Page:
4 min read
With a history dating back to the 1600s and a growth rate of three percent a year, Chesterfield County, Virginia, has no shortage of records to manage. So with its Laserfiche system working perfectly, why would the county change it? To keep up with the ever-changing demands of managing information, of course. The challenge came in successfully migrating to Laserfiche Records Management Edition™ (RME).
For IT maven and Laserfiche Administrator Michael Wells, the system is always evolving. He recalls the conversion from paper to document imaging. “The original motivation was to get rid of paper and to allow sharing of documents internally.” In 2001, the IT staff installed Laserfiche in five pilot departments. “All of those departments are still happy users,” says Wells.
Laserfiche has certainly simplified life for Kevin Payne, Chesterfield’s Acting Accounts Payable (A/P) Manager.
“It’s made the biggest difference you could imagine. A/P spends a lot of time going back to look at invoices for auditors, our own research or for other departments. It’s made our lives so much easier because we can access the invoices from our PCs—we don’t have to spend hours searching in the file room.”
Laserfiche has made the Chesterfield HR team’s life easier, too. Jeannie Harper, Chief of Administrative Services, loves Laserfiche’s search capability. And it’s not just a matter of time saved.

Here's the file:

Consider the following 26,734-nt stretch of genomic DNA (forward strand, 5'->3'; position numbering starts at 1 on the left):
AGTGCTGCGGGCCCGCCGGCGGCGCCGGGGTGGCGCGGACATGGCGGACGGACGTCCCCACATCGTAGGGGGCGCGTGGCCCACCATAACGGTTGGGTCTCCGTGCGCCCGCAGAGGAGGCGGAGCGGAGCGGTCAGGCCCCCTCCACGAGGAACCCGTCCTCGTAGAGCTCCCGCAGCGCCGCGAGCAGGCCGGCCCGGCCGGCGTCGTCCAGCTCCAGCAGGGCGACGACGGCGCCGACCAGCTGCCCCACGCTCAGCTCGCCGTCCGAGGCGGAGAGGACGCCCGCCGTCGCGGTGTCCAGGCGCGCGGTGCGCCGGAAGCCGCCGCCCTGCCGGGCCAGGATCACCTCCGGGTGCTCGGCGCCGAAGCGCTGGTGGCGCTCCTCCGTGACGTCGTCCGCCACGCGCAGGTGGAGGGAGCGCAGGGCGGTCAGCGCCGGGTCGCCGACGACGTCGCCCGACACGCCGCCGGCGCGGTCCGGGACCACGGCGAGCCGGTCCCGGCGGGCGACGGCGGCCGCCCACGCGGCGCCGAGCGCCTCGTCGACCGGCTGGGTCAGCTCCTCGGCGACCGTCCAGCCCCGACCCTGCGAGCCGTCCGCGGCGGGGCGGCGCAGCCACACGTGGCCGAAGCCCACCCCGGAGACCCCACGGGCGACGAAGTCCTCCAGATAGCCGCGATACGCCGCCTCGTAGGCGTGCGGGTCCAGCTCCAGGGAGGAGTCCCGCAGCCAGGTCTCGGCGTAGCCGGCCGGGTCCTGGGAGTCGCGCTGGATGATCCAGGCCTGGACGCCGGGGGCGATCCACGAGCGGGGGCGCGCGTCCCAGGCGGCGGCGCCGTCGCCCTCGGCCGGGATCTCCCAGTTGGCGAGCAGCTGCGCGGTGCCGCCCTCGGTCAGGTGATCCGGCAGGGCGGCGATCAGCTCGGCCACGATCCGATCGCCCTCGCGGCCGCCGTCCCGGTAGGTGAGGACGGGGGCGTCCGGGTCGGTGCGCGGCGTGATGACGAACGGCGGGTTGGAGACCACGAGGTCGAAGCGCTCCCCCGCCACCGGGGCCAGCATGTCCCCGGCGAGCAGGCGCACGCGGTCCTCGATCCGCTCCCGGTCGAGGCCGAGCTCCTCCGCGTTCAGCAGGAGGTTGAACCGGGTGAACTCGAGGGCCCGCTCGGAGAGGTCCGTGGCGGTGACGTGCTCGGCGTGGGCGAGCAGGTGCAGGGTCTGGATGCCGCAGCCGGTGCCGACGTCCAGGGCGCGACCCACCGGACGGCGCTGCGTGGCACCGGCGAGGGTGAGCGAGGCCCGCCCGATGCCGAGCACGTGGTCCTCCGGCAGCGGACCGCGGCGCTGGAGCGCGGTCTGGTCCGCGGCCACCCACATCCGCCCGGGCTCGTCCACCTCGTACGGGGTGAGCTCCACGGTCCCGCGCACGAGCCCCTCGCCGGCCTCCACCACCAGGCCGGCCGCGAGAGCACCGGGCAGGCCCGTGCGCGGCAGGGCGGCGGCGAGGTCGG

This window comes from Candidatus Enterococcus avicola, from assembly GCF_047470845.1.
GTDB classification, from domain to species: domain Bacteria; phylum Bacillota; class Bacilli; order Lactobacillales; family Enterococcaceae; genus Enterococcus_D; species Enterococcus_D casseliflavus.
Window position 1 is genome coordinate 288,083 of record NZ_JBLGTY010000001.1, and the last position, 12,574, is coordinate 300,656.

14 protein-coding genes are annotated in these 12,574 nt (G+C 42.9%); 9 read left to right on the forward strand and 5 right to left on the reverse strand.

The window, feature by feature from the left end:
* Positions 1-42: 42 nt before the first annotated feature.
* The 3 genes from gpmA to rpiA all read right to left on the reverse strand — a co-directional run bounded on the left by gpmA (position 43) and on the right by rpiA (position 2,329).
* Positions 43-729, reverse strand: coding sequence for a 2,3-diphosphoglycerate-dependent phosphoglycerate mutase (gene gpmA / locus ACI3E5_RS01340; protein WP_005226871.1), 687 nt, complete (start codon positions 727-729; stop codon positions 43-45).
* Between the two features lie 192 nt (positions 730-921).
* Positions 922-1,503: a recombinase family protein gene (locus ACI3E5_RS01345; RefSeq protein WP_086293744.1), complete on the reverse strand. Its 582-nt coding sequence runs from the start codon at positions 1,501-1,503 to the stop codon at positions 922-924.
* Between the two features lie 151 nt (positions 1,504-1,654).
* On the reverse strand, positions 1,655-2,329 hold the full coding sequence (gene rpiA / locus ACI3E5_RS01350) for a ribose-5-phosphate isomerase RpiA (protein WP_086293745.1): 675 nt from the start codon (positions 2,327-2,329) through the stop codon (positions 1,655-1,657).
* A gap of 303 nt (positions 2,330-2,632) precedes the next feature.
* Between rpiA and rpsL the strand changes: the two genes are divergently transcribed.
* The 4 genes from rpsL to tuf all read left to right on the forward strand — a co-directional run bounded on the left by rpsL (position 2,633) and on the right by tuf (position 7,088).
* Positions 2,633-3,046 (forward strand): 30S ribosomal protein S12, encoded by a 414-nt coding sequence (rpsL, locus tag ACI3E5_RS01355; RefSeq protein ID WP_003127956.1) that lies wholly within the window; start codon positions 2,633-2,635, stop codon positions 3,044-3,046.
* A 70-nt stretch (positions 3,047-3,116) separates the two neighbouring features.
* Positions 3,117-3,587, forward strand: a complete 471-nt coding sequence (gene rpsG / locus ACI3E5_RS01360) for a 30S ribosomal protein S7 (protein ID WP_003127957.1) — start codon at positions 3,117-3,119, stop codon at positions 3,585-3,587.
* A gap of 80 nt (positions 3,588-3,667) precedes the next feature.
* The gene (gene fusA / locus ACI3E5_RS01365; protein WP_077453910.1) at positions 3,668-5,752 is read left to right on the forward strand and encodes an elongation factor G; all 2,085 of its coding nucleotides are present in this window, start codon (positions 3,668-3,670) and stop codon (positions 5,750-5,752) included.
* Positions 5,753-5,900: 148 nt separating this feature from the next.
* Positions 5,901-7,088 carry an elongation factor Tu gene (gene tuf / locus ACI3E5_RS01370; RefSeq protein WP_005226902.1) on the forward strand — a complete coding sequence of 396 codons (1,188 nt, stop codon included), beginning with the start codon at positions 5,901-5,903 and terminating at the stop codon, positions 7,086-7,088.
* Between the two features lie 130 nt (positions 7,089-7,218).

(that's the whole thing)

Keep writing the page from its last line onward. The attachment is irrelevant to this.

Harper uses Laserfiche when she looks into a personnel situation. “Our HR system is good, but it’s easier for me to get the information I need from Laserfiche. I can look at the personnel action form to see the signatures and the notes I made. All those supporting documents aren’t in the HR system.”
It’s hard to imagine tampering with such success, especially since the HR department had built into Laserfiche the complex security model it had labored to create on paper. HR staff relied on Laserfiche’s solid template fields and strict auditing to allow appropriate access to users.
But in 2005, the county had to address an important component of records management: the retention cycle. That’s when Wells supervised the installation of Laserfiche RME, integrating the program with the county’s existing records management model.
Changing the way the county managed records was an ambitious project. Creating a new folder structure to serve new records-management needs would change everyday procedures, and meshing a new system with the established security structure seemed like an insurmountable challenge.
Chesterfield County found that combining Laserfiche RME with Laserfiche Workflow created an ideal solution. Staff used Laserfiche RME to manage the records retention schedule, assigning access restrictions and creating shared folders to replicate the existing security structure. Using Laserfiche Workflow, they then copied records to the shared folders.
The first step in migrating to the new system was to recode the application that created a template for empty records. Chesterfield’s IT department then created an application to copy existing records into Laserfiche RME using the new template. Finally, the team planned out a records series in Laserfiche RME.